Medical marijuana production prohibited in Delta
Delta Council has approved bylaws that will prohibit the production of medical marijuana anywhere within its boundaries.
Council approved a recommendation on Monday to send a letter to the Ministry of Community, Sport and Cultural Development requesting an amendment to the Assessment Act that will prohibit the commercial production of medical marijuana from qualifying for farm classification.
Then on Tuesday, council voted 5-0 to prohibit medical marijuana as a permitted use across all zones in the municipality, following a public hearing on the matter. Couns. Scott Hamilton and Robert Campbell were not present.
Deputy planning director Marcy Sangret said the bylaws were introduced separately because bylaws pertaining to property within the Agricultural Land Reserve requires the consent of the provincial minister of agriculture.
"The new methods of producing medical marijuana are coming, there is no question about that," said Coun. Bruce McDonald. "What Delta's intent here is to create a situation where the community has some control of the things that are happening within our community."
He said prohibiting the production of marijuana in zoning bylaws only sets the restriction, but that it can still be permitted by the municipality on a case-by-case basis following a public hearing.
But some speakers were opposed to the new bylaws, arguing it would further push marijuana production underground and into the hands of criminals.
Ralph Howey of Tsawwassen, who ran the South Delta Sensible BC campaign to decriminalize marijuana, said the crop is a billion dollar industry that could help the local economy.
"Why the municipality wants to get involved is beyond me," he said. "It's not your jurisdiction, it's going to be under Health Canada."
Krishna Sangara Hayle of Ladner said her family has a large family-owned warehouse that would benefit from marijuana production. She said with a changing economy, business owners have to find new ways to make money.
"We have a hard time keeping everyone fully employed," she said. "We've got a ton of space that's unused and we're looking for ways to utilize it."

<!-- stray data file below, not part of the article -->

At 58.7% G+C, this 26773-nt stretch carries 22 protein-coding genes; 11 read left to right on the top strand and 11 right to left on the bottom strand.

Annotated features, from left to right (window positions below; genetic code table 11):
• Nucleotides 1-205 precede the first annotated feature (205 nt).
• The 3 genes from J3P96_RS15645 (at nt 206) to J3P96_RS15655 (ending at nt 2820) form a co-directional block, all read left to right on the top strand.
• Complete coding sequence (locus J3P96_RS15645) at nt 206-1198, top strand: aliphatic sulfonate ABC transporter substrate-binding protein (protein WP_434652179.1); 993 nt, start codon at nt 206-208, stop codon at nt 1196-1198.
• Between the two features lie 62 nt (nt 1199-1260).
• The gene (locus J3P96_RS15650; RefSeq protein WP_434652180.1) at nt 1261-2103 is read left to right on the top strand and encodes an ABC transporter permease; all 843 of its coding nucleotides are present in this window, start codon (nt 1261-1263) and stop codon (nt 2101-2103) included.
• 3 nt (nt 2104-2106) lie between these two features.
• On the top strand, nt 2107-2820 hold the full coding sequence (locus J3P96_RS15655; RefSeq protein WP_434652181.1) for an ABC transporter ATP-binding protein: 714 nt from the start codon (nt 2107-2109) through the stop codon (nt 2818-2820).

The new bylaws are intended to prepare for a new federal law governing medical marijuana which comes into effect on April 1, essentially ending a program through which an estimated 37,000 grow-ops were permitted across the country. Under the old law, Health Canada could approve applications allowing Canadians to grow their own marijuana to treat medical conditions, but the new rules will restrict licensed growers and order patients to destroy their remaining plants.
Lois Jackson said the Delta Police had previously spent time and resources investigating suspected illegal grow-ops, only to call Health Canada and learn the business was licensed. Under the new law, municipalities and police agencies will be informed of licensed grow-ops, and those businesses will be required to apply for a permit from the local government.
"It's not being it's being banned like it is in many other communities," she said. "I found it very interesting that Vancouver said that marijuana grow-ops should be done in agricultural lands and they don't have any lands at all that are agricultural."
Only one large production facility in Delta is currently licensed to grow marijuana, but its federal license will expire on March 31 and it would be required to apply for approval under the new bylaws. The planning department has indicated a preference that should council approve any new facilities, that they be located in industrial zones.